It feels like the jungle wants to overtake the sanctuaries and tombs of My Son. Here, in the midst of an area of rice paddy near the Vietnamese town of Hoi An, there is only one toothless old man making gentle attempts to scythe away the long grasses.
This very peaceful ruin that is both a testament to the historical religious patchwork of Vietnam and to the more recent violent past.
Today’s Vietnamese celebrate a rich history of culture and religion and Vietnam’s spiritual world includes Buddhism, Confucian and Taoist philosophical teachings from China, all interwoven with ancestor worship and ancient animistic practices.
My Son was built by the Champa people, who rose up against the dominant Han Chinese in the Second Century. An intelligent and war-like race, they established a kingdom and ruled for many centuries.
Scattered around the broken Hindu temples to Shiva are stelae leaning every which way in the grass. They are inscribed with Sanskrit, a language borrowed from visiting Indian traders before the Cham went on to develop their own language.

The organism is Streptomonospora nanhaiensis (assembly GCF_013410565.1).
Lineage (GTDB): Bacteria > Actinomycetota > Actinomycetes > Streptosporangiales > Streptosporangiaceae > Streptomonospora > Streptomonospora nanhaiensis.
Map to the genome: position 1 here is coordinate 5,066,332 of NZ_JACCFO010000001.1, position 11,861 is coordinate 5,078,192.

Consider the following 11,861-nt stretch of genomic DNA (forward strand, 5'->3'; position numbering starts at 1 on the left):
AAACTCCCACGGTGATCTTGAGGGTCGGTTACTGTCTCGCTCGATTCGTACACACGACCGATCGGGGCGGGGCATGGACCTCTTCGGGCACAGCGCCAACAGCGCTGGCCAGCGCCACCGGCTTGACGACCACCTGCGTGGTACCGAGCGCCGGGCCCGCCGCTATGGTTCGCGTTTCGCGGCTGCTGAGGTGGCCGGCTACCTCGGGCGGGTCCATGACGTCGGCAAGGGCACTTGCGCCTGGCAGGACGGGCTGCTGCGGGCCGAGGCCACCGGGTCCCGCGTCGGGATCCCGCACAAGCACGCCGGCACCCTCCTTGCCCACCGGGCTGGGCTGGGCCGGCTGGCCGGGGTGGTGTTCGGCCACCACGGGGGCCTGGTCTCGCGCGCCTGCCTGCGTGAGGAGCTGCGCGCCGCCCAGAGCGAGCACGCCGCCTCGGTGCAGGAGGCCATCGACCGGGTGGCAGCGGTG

There are delicate friezes, polished lignams and sculptures of elephant-headed lions, with red sandstone temples added over the centuries. The expert skills of the masons who constructed My Son is apparent – the bricks have been ground smooth for a tight fit.
Royal burials and religious ceremonies were once conducted here but eventually the Champa kingdom declined, the Viet conquered and My Son was forgotten by the outside world until a Frenchman reminded us by ‘discovering’ the site at the end of the 19th century.
My Son has been around for a long time but the worst damage was inflicted during the ‘American War’. Bullet holes and the craters of carpet bombing are the legacy of the US invasion. It doesn’t pay to wander away from the red-earth paths as there is still danger from unexploded ordnance.
Archaeological work and ham fisted restoration has also taken its toll over the years, despite Unesco World Heritage Site status. A wall rebuilt 20 years ago by French archaeologists looks significantly older than the untouched 1,000-year-old wall adjacent.
When I visited My Son it was rice harvesting time in Vietnam and everywhere women in conical straw hats were scything and gathering the green soggy stalks into armfuls to be spread out for drying. I watched people carrying offerings to a Buddhist temple. Religion and history mix together at My Son.
By Natasha von Geldern